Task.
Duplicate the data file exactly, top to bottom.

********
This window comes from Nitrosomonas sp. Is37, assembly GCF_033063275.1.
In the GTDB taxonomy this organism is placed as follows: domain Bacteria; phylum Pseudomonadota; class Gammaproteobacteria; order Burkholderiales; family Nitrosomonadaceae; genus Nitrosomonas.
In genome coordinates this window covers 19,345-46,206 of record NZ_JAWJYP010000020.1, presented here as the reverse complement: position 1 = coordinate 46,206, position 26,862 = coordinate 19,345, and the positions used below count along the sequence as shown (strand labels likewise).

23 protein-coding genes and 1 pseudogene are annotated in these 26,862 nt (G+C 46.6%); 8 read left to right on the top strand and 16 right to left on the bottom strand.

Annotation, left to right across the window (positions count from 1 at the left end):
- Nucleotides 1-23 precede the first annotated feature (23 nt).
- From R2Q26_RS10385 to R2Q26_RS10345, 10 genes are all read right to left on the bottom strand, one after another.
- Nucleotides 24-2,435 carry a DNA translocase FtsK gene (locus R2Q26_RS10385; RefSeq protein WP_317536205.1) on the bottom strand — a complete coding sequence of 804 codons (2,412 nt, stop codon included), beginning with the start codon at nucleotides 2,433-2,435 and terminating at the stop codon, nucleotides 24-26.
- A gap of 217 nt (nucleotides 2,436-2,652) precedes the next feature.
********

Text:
This window comes from Nitrosomonas sp. Is37, assembly GCF_033063275.1.
In the GTDB taxonomy this organism is placed as follows: domain Bacteria; phylum Pseudomonadota; class Gammaproteobacteria; order Burkholderiales; family Nitrosomonadaceae; genus Nitrosomonas.
In genome coordinates this window covers 19,345-46,206 of record NZ_JAWJYP010000020.1, presented here as the reverse complement: position 1 = coordinate 46,206, position 26,862 = coordinate 19,345, and the positions used below count along the sequence as shown (strand labels likewise).

23 protein-coding genes and 1 pseudogene are annotated in these 26,862 nt (G+C 46.6%); 8 read left to right on the top strand and 16 right to left on the bottom strand.

Annotation, left to right across the window (positions count from 1 at the left end):
- Nucleotides 1-23 precede the first annotated feature (23 nt).
- From R2Q26_RS10385 to R2Q26_RS10345, 10 genes are all read right to left on the bottom strand, one after another.
- Nucleotides 24-2,435 carry a DNA translocase FtsK gene (locus R2Q26_RS10385; RefSeq protein WP_317536205.1) on the bottom strand — a complete coding sequence of 804 codons (2,412 nt, stop codon included), beginning with the start codon at nucleotides 2,433-2,435 and terminating at the stop codon, nucleotides 24-26.
- A gap of 217 nt (nucleotides 2,436-2,652) precedes the next feature.